Trust. You have it or you don’t. It’s hard to build and easy to lose…


Being ‘trusted’ is the key to relationship survival. Building relationships is critical for negotiators.

Negative accusations of lack of trustworthiness at both the inter-organizational (impersonal) and inter-personal levels are sometimes used as a negotiation tactic to gain leverage over the other side.

At the inter-personal level, a lead negotiator might reprimand an indiscrete counterpart: ‘I trusted you to keep our discussions off-the-record’.

Is it ?Trust? or ?Mistrust?

What is ‘trust’? It is the confidence of being able to rely on the other party to act as they say they will.

We can identify two aspects of trust: an emotional feeling part that suggests trustworthiness or lack of it, and a performance track record part that confirms trust.

Ask yourself, has there been a real failing in confidence? Or is it a tactical manouevre to exert pressure?

Research suggests that our immediate reactions in negotiation are emotional rather than rational. Accordingly, negotiators need to carefully monitor the impact of using the word ‘trust’. Often the implied sub-text that we ‘mistrust’ the other is heard with the common reaction to this being a fight or flight emotional response. The accused person either attacks you as also being untrustworthy, or becomes defensive about their position. Neither reaction is helpful.

To overcome this, at ENS International we suggest that negotiators refrain from using the word ‘trust’. The aim is to prevent an emotional reaction that fosters a negative negotiation ‘atmosphere’.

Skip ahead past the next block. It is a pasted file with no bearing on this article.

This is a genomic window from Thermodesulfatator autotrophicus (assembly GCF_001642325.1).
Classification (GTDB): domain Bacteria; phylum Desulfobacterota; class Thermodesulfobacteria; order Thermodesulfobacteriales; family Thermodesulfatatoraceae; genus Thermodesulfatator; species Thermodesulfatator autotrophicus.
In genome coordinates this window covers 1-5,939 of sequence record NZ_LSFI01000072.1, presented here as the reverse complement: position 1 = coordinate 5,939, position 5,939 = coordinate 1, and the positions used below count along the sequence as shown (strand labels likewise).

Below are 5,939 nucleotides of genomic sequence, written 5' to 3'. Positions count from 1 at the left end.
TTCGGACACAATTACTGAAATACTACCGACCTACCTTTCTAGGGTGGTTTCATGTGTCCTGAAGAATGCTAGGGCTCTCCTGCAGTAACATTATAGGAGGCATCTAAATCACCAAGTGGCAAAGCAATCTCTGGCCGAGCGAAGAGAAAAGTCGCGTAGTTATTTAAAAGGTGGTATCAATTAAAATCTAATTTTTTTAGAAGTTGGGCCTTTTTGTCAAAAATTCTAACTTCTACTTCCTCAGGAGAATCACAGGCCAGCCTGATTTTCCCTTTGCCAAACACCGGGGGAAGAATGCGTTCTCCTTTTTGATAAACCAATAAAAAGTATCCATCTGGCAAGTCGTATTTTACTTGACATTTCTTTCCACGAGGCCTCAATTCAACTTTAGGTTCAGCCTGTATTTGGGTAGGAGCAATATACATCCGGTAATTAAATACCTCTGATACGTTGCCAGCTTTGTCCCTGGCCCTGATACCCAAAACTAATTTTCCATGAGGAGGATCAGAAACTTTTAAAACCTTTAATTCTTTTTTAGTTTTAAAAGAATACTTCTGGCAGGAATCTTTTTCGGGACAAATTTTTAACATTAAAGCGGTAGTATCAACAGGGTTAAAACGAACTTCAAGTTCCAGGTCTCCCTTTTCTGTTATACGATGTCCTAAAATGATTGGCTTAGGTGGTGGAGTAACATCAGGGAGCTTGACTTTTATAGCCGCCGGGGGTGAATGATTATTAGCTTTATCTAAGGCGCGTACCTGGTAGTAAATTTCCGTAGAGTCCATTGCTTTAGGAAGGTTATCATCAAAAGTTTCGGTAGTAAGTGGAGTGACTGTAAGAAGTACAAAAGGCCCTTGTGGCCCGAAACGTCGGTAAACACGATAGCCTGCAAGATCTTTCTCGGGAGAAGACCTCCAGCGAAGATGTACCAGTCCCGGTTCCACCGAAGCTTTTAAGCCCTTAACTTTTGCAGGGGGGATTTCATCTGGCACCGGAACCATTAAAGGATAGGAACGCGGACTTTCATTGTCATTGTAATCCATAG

Instead, we advise negotiators to focus on the more rational performance track record area.

Focus on Building Predictability

How can we do this?

To overcome mistrust, rather than discussing views on people’s lack of trustworthiness, focus on building predictability. Develop compliance mechanisms that will ensure the other party’s commitment. (Read our tips on managing mistrust).

To build trust, consider these suggestions below.

Tips the Building Trust

  1. Agree the Process: in the pre-negotiation phase agree how the negotiation event is to be run, and stick to this
  2. Create overarching common ground: establish and nurture a common objective
  3. Use their language: notice the nuances and how the other uses words to convey ideas, not just the technical jargon
  4. Mirror their nonverbals: physically signal you are alike
  5. Communicate openly: be transparent, carefully explain the reasons for your demands and actions
  6. Listen carefully: stop talking. Trust is built when you take time to listen and really understand the other, be empathic
  7. Prove reliability: look for opportunities to make and uphold small commitments
  8. Make (low value) unilateral concessions: increase goodwill by ensuring the other understands what and why you are doing so
  9. Manage your reputation: have mutually-trusted third parties vouch for your character
  10. And remember, lying kills trust